Search Images Maps Play YouTube News Gmail Drive More »
Sign in
Screen reader users: click this link for accessible mode. Accessible mode has the same essential features but works better with your reader.

Patents

  1. Advanced Patent Search
Publication numberUS5049403 A
Publication typeGrant
Application numberUS 07/420,481
Publication dateSep 17, 1991
Filing dateOct 12, 1989
Priority dateOct 12, 1989
Fee statusPaid
Also published asCA2066161A1, CA2066161C, DE69019531D1, DE69019531T2, EP0495820A1, EP0495820B1, WO1991005817A1
Publication number07420481, 420481, US 5049403 A, US 5049403A, US-A-5049403, US5049403 A, US5049403A
InventorsKarl O. P. Larm, Lars A. Adolfsson, Kjell P. Olsson
Original AssigneeHorsk Hydro A.S.
Export CitationBiBTeX, EndNote, RefMan
External Links: USPTO, USPTO Assignment, Espacenet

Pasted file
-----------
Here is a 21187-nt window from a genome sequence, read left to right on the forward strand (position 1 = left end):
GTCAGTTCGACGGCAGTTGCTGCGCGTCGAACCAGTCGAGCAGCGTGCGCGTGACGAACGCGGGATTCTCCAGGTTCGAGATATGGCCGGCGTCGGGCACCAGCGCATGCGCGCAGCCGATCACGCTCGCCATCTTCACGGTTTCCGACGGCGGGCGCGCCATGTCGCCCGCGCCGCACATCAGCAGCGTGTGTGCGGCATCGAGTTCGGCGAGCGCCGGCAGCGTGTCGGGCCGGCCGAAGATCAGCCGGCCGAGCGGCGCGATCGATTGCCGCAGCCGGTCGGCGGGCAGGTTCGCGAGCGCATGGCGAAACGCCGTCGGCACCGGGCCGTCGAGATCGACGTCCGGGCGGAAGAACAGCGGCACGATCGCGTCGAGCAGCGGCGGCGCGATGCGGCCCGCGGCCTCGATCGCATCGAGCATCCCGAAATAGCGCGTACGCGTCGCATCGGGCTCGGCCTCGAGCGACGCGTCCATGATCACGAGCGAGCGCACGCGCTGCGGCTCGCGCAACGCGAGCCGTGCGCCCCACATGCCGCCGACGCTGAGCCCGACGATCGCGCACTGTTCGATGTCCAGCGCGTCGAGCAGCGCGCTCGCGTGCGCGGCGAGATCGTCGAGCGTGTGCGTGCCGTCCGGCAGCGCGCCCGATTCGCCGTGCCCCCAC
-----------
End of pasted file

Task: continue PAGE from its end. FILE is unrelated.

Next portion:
Process for the preparation of surface modified solid substrates
US 5049403 A
Abstract
Method for surface modifying substrates characterized in absorbing on the surface of a solid substrate a polyamine of a high average molecular weight and cross-linking this with crotonaldehyde either simultaneously or by addition in separate steps to produce amino groups on the surface of the substrate, and optionally adsorbing one or several alternating layers of an anionic polysaccharide and of the said polyamine being cross-linked with crotonaldehyde, and optionally finally adsorbing the said polyamine, not cross-linked, to produce free primary amino groups by which chemical entities having a biological activity may be bound by covalent or ionic bonding.
Images(4)
Previous page
Next page
Claims(14)
We claim:
1. A method for the surface modification of a substrate which comprises adsorbing on the surface of a solid substrate a polyamine having a high average molecular weight and cross-linking the polyamine with crotonaldehyde.